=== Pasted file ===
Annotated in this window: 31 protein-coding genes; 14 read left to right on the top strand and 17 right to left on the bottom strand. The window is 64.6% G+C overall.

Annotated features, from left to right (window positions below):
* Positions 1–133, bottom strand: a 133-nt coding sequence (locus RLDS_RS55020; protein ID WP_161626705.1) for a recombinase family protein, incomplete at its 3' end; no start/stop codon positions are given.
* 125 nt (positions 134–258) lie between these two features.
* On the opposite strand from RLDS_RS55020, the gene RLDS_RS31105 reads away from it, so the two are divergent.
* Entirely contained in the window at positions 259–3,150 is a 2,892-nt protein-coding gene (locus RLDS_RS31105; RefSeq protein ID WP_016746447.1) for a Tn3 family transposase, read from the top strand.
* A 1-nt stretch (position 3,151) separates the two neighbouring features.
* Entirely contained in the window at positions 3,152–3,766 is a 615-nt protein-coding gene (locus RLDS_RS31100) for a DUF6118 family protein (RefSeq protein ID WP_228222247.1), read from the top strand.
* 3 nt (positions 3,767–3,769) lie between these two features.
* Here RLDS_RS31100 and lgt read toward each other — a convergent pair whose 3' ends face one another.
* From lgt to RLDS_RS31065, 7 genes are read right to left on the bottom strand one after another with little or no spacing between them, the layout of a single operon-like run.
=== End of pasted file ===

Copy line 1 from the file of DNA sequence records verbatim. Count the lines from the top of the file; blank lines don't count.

Annotated in this window: 31 protein-coding genes; 14 read left to right on the top strand and 17 right to left on the bottom strand. The window is 64.6% G+C overall.